Due to be launched on February 1 at the Irish Club, Carrington St, Adelaide, by the Irish Ambassador to Australia Breandán Ó Caollaí, this volume of essays has had some enthusiastic reviews already.
Associate Professor of Archaeology at Flinders University, Heather Burke, says
This collection provides a unique set of insights into Irish life in South Australia throughout the 19th and 20th centuries. The result is a series of fascinating and varied portraits of the South Australian Irish—rich and poor, urban and rural, Catholic and Protestant, male and female—each of whom sculpted their own notions of Irishness into new forms of belonging in a new colony. Ranging across a broad field of interests from history to archaeology, these detailed vignettes are as rich and diverse as the Irish who populate them.
The Stout Research Centre for New Zealand Studies’ Dr Brad Patterson notes:
In terms of sheer numbers, South Australia might well be viewed as the least Irish of the states, but this stimulating new collection of often deeply perceptive essays demonstrates beyond doubt that there has been a constant, entrenched and multi-layered Irish presence from the foundation years. With the authors drawn from a range of disciplinary backgrounds, new textures are refreshingly imparted, the themes encompassing not only the standard notables, migration peaks and political excitements, but also landscape expressions such as vernacular architecture, grave symbols and place names. Moreover, in the discussion of identifiable communities the emphasis tends to be on the micro-level, on rural villages and districts rather than major urban concentrations. This usefully augments more broad brush studies of Irish Australia, past and present.There is something in this book for everybody; the scholar, the family historian, no less the casual browser. The editors must be congratulated on their initiative.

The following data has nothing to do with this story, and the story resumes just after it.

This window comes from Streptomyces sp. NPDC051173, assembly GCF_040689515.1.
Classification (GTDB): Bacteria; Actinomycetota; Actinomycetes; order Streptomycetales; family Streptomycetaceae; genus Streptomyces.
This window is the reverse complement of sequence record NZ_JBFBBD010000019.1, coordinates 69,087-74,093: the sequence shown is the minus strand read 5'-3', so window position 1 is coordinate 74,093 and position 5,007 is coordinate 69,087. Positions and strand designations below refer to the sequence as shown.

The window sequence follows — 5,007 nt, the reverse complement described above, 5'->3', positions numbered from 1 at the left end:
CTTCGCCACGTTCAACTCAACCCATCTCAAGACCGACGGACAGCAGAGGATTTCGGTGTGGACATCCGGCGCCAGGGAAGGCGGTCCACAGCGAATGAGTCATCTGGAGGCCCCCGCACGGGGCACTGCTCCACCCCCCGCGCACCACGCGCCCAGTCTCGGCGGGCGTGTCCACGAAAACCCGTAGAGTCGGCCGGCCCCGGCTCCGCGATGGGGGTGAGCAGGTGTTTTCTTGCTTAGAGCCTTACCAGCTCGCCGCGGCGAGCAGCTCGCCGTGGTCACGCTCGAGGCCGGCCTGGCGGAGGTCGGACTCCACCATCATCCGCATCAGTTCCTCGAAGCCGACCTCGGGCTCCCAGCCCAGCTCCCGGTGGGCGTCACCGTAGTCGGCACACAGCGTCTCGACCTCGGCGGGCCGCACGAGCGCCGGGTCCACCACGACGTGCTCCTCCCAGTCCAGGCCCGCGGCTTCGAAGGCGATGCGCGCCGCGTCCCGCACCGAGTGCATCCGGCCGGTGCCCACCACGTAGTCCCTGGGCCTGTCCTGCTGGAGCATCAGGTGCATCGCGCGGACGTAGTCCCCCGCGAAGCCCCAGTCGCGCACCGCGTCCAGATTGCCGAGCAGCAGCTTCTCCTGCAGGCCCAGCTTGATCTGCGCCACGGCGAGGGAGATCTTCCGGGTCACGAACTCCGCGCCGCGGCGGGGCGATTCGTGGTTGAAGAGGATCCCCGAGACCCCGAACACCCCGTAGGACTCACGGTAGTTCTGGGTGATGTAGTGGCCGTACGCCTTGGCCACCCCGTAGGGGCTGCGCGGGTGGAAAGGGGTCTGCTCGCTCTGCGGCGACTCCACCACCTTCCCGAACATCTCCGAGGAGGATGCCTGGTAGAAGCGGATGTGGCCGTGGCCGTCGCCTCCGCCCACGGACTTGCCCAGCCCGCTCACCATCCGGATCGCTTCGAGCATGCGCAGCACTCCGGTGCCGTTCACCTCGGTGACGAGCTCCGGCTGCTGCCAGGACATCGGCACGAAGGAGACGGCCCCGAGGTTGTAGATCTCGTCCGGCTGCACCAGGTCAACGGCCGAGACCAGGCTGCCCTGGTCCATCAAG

Emeritus Professor of Cornish and Australian Studies at the University of Exeter, Philip Payton outlines that
Until very recently, the impact of the Irish in South Australia has been underestimated and under-researched. At a stroke, this splendid new book changes the historical landscape, revealing a rich and vivid Irish presence, discernible from the earliest days of European settlement. It charts the emergence of Irish communities in areas as disparate as Pekina in the southern Flinders Ranges, the Clare Valley, Kapunda, Mount Barker, and the far south-east. Alongside an Anglo-Irish elite, including such figures as George Strickland Kingston and Charles Hervey Bagot, we are introduced to members of the professional classes – lawyers and surgeons, for example – as well as numerous men and women who exhibited their ‘Irishness’ in a multiplicity of ways. There were Orangemen as well as Catholics. There were nationalists and Home Rulers, enthusiastic celebrants of St Patrick’s Day, and those who chose to memorialize their forebears through the erection of grave stones proclaiming their Irish identity.
This sparkling collection of essays at last does justice to the Irish in South Australia, and will appeal to all who seek to understand more of the State’s unfolding history.
The editors, Susan Arthure, Dr Fidelma McCorry-Breen, Dr Stephanie James, and Dr Dymphna Lonergan chose St Brigid’s Day as a suitable launch date for their fresh look at the Irish in South Australia.
Dymphna Lonergan is a member of Tinteán’s editorial group and has contributed two chapters to Irish South Australia: new histories and insights (Wakefield Press 2019). Enquiries to firstname.lastname@example.org